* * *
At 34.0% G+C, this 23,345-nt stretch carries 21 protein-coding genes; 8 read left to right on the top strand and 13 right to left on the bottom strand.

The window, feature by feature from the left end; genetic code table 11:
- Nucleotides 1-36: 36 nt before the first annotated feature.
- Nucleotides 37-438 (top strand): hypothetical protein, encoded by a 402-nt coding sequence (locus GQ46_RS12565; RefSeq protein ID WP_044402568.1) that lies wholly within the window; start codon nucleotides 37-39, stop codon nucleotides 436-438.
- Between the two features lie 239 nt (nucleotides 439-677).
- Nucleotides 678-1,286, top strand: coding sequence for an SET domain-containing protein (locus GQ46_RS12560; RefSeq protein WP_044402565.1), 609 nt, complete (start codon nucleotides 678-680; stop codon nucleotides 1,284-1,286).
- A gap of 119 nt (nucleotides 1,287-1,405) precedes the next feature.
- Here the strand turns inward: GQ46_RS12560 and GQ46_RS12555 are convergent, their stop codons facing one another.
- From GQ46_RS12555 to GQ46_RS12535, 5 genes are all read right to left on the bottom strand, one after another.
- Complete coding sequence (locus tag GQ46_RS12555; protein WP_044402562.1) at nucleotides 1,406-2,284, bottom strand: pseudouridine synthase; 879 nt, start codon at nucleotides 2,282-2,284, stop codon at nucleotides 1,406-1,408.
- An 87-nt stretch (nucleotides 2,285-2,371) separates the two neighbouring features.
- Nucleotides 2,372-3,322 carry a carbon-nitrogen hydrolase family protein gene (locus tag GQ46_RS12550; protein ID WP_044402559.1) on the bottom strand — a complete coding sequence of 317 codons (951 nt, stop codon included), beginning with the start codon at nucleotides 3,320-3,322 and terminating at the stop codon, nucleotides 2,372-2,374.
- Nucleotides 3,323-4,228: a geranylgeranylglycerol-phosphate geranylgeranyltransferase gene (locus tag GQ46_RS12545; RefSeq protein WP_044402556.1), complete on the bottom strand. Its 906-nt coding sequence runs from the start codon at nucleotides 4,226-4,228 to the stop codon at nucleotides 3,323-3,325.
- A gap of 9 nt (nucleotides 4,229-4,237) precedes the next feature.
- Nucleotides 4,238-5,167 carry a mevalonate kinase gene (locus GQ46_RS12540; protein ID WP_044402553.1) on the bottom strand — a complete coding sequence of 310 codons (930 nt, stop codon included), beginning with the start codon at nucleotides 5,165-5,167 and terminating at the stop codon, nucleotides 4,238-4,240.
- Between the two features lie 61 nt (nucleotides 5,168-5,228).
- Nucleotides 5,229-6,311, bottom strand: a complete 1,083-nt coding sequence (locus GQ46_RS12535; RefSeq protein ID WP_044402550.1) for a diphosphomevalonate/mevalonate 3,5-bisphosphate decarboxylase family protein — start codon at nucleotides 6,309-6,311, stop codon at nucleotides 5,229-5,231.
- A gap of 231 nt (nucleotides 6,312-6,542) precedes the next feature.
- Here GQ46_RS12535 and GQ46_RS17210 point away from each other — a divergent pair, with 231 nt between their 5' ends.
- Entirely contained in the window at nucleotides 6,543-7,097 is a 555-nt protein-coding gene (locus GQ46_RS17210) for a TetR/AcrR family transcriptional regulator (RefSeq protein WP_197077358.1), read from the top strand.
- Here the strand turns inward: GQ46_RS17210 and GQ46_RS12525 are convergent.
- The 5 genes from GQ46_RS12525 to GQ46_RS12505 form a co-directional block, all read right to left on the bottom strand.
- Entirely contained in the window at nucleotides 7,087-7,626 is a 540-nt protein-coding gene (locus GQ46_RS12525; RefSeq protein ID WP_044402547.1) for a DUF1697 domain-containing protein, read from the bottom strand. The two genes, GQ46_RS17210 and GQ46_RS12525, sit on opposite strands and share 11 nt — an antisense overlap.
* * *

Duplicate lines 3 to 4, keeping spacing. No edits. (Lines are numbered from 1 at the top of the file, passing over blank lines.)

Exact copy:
- Nucleotides 1-36: 36 nt before the first annotated feature.
- Nucleotides 37-438 (top strand): hypothetical protein, encoded by a 402-nt coding sequence (locus GQ46_RS12565; RefSeq protein ID WP_044402568.1) that lies wholly within the window; start codon nucleotides 37-39, stop codon nucleotides 436-438.